From Kentucky Department of Fish and Wildlife Resources
-- Population models help biologists manage deer herds.
"Models enable deer managers to input information to track population trends," said Tina Brunjes, deer and elk program coordinator. "The two basic questions are: how many deer were born and how many died."
Models are objective, mathematical indicators of populations. They provide herd managers with a better understanding of the factors that cause a population to increase or decrease.
"When you boil it down, you have to know what's driving the population," Brunjes said. "You need to factor in the birth rate, weather, quality of habitat and mortality, be it from hunting or compensatory mortality such as accidents, disease, coyote predation of fawns, or vehicle/deer collisions."
Before computers, deer managers used pens, paper and calculators to compute statistics on deer herds. Today, they use spreadsheets.
Kentucky's deer herd is managed on a county level, so there are 120 sets of data to be analyzed each year after the close of hunting in January.
"Population models need a large data set to be effective," Brunjes explained.
"They are used for large, landscape level monitoring, but are not suited for 1,000-acre deer leases."
A good model detects population trends quickly, after factoring in all the intangibles, which includes crop damage complaints, deer/vehicle collisions and the number of landowners or hunters expressing concerns about deer numbers.
"Our population model gives us an estimate of deer per square mile," said Brunjes. "From that number, we have a pretty good idea if the population density is over, under or on target, based on the county's zone status."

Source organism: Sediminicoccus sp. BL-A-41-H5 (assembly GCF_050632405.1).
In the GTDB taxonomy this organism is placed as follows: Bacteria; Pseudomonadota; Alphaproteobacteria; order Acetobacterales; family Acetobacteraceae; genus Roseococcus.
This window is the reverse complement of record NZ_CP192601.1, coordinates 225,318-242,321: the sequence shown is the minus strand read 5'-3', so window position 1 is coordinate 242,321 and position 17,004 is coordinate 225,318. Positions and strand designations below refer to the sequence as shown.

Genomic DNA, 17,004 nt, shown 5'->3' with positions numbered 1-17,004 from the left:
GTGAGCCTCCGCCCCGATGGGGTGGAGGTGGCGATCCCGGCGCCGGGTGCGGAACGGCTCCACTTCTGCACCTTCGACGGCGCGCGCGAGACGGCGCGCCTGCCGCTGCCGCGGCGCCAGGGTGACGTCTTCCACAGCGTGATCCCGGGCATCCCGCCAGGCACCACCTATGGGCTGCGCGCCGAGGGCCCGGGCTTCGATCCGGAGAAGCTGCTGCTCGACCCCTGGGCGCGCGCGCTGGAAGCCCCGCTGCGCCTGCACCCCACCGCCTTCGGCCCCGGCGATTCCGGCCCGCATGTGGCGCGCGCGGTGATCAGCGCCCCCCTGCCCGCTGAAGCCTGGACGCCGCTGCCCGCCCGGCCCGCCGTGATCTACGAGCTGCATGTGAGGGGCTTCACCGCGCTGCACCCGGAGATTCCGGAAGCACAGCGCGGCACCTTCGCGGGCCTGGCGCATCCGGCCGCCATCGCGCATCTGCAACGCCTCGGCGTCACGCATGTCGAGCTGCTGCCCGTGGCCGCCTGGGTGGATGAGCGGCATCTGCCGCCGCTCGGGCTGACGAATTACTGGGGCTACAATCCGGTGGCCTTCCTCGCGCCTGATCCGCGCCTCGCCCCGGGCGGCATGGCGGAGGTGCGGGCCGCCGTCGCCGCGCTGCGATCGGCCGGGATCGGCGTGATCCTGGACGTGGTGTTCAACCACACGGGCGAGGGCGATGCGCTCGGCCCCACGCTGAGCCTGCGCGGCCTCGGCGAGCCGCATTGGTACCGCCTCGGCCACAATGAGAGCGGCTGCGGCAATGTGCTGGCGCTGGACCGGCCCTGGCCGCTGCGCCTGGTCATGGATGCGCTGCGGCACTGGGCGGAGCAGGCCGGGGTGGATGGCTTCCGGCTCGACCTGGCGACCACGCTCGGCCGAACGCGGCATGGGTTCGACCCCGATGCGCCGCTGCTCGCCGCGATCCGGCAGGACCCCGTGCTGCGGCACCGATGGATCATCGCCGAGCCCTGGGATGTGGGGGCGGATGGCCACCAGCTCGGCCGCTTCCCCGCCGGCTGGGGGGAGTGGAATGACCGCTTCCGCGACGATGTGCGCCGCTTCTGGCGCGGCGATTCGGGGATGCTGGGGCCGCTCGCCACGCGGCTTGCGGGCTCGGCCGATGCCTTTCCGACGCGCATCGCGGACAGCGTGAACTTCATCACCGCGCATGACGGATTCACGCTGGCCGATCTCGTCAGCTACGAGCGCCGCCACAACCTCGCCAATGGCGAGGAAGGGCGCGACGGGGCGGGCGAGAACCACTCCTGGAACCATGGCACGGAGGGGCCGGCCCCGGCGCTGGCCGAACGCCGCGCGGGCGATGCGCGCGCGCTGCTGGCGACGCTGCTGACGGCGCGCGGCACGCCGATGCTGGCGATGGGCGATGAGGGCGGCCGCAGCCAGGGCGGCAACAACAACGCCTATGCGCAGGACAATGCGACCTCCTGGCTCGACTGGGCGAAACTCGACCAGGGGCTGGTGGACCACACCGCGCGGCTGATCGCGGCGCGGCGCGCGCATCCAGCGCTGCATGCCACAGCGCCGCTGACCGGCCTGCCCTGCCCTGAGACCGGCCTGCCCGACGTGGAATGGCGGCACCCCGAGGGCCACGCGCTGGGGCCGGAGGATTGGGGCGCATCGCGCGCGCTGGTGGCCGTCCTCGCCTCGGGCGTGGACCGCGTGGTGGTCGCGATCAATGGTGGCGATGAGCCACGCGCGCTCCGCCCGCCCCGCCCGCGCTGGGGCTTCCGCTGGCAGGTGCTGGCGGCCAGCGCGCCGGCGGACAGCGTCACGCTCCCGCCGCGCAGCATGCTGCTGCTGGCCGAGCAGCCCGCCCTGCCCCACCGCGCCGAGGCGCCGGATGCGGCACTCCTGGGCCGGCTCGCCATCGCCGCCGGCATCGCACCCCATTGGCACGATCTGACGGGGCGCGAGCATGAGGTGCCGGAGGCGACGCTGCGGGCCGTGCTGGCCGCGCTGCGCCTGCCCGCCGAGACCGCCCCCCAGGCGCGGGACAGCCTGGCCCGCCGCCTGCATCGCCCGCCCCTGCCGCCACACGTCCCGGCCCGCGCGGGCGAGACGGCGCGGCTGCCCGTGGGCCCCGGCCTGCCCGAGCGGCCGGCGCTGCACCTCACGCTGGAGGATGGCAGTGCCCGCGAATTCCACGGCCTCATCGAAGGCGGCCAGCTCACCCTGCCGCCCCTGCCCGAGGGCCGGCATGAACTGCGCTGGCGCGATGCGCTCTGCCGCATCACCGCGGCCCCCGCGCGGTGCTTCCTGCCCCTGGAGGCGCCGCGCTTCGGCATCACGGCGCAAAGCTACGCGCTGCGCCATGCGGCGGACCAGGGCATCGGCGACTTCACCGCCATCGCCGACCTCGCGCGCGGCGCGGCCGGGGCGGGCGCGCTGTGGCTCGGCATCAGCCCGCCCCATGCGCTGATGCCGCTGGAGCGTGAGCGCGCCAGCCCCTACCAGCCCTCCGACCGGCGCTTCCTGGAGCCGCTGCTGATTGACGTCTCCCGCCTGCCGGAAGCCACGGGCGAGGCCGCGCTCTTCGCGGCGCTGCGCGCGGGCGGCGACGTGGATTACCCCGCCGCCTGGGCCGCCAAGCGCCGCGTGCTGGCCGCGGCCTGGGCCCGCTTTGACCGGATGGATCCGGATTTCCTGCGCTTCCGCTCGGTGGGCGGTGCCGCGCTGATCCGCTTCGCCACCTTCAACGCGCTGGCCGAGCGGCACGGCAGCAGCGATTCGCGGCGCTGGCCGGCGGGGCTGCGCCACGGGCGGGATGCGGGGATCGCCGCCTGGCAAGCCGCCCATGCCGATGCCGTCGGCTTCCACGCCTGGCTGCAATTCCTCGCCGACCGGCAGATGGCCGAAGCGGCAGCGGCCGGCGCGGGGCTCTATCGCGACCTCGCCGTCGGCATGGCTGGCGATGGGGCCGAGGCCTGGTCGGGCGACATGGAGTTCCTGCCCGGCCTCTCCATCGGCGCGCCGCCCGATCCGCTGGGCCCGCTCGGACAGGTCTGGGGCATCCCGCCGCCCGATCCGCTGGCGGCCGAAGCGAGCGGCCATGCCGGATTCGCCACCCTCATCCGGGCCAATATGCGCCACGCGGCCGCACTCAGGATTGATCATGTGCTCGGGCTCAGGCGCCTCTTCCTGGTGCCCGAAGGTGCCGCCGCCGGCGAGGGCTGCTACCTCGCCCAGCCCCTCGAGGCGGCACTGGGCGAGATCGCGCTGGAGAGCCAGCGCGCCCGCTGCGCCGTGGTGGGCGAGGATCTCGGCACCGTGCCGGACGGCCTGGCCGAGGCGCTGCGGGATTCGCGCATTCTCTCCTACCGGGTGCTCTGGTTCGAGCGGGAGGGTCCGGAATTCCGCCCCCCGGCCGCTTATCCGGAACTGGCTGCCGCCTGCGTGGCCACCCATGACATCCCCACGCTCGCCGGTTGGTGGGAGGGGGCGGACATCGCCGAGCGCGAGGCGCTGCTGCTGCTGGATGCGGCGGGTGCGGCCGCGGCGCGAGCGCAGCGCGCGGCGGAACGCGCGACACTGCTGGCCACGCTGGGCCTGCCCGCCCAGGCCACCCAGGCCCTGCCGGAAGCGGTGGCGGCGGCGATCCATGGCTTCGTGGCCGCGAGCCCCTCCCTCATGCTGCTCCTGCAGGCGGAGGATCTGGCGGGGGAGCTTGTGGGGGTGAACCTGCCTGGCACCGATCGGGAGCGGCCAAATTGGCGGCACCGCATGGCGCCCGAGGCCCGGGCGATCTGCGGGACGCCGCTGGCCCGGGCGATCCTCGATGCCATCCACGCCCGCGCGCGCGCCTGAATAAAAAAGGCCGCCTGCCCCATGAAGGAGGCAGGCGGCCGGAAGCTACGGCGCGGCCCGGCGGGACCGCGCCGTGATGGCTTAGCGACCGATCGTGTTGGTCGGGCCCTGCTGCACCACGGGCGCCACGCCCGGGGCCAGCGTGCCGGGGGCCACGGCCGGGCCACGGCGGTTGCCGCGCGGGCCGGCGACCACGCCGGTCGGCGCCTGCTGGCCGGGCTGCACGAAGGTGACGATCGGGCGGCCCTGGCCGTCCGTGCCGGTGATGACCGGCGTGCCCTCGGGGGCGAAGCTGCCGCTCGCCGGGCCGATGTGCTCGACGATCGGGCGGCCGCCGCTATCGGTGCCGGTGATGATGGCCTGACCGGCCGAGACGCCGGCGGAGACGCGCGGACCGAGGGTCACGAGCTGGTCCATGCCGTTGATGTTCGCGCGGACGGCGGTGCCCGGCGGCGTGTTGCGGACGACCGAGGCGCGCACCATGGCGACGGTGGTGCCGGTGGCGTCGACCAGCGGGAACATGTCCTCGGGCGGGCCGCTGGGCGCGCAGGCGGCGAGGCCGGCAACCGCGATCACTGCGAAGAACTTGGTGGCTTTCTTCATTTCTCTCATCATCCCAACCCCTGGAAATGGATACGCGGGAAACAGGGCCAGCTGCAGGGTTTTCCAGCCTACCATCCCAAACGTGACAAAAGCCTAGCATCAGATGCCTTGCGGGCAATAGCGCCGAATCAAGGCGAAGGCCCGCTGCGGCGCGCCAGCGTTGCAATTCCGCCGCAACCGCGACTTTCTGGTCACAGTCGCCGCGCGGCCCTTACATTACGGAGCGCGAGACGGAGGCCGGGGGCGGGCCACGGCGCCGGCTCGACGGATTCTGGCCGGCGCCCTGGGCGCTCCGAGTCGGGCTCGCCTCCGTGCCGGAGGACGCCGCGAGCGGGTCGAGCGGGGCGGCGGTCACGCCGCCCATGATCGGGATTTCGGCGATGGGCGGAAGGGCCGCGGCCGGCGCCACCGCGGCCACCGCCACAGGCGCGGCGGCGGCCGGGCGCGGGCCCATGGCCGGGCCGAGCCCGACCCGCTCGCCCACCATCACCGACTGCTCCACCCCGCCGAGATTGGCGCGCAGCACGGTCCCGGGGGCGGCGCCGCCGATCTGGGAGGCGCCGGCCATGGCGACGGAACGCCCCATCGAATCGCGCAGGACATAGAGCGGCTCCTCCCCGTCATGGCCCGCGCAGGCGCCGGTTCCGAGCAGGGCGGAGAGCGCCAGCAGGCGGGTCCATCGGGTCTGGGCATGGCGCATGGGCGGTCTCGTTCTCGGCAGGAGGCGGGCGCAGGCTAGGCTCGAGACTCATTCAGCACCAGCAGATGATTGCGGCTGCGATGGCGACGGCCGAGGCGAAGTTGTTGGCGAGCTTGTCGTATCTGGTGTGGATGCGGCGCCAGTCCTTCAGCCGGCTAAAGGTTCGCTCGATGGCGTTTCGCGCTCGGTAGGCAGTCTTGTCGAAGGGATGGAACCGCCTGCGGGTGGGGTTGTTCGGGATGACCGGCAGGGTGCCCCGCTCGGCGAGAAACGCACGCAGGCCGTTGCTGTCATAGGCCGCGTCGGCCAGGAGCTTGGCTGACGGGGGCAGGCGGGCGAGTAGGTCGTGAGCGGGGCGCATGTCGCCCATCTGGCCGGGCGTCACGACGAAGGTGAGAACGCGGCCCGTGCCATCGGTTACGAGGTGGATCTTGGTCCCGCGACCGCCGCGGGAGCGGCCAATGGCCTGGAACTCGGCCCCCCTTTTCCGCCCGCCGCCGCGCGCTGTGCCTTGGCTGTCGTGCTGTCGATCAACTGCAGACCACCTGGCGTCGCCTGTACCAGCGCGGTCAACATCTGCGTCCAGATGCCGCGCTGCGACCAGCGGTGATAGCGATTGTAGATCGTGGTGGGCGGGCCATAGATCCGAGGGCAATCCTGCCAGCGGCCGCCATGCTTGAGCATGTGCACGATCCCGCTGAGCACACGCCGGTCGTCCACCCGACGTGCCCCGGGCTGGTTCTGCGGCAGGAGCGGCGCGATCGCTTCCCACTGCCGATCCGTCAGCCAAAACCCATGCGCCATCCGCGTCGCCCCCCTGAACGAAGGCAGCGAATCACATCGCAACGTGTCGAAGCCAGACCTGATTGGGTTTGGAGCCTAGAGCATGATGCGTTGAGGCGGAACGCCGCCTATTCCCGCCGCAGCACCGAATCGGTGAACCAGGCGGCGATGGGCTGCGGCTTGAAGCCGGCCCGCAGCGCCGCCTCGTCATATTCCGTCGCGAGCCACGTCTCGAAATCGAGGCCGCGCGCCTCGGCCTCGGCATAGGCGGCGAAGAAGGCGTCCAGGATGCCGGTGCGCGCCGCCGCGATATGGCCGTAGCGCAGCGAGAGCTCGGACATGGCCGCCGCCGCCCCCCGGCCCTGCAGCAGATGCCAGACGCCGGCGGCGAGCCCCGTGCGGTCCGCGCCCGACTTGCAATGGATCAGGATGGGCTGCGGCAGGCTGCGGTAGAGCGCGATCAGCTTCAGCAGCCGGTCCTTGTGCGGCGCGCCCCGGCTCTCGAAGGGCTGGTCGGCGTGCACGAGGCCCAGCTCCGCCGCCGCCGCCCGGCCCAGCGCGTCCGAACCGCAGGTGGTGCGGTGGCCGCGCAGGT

An understanding of the impact of many factors is needed to recommend season lengths and bag limits.
In 1986, after evaluating several computerized deer population simulation programs, Kentucky deer managers selected the program Deer Camp, which used harvest data from previous seasons to generate estimates of the number of deer that would be present in a county when the next season opened.
Deer Camp is one of several deer population models that have been used in recent decades by deer managers across the country. Wisconsin, for example, has used the SAK (Sex-Age-Kill) deer population model since the 1960s.
In 2002, Kentucky deer managers adopted the Downing Reconstruction model. Brunjes said this model is used in nearly all the southeastern states. Harvest data enables managers to determine the age and sex composition of the herd and also tracks recruitment, or the number of fawns per doe.
Deer herds don't go through boom or bust cycles. "It takes years for management changes to be detectable," said Brunjes. "Managing deer herds by regulated sport hunting is a long term commitment."
These management models provide a long term benefit to Kentucky hunters. – By Art Lander Jr.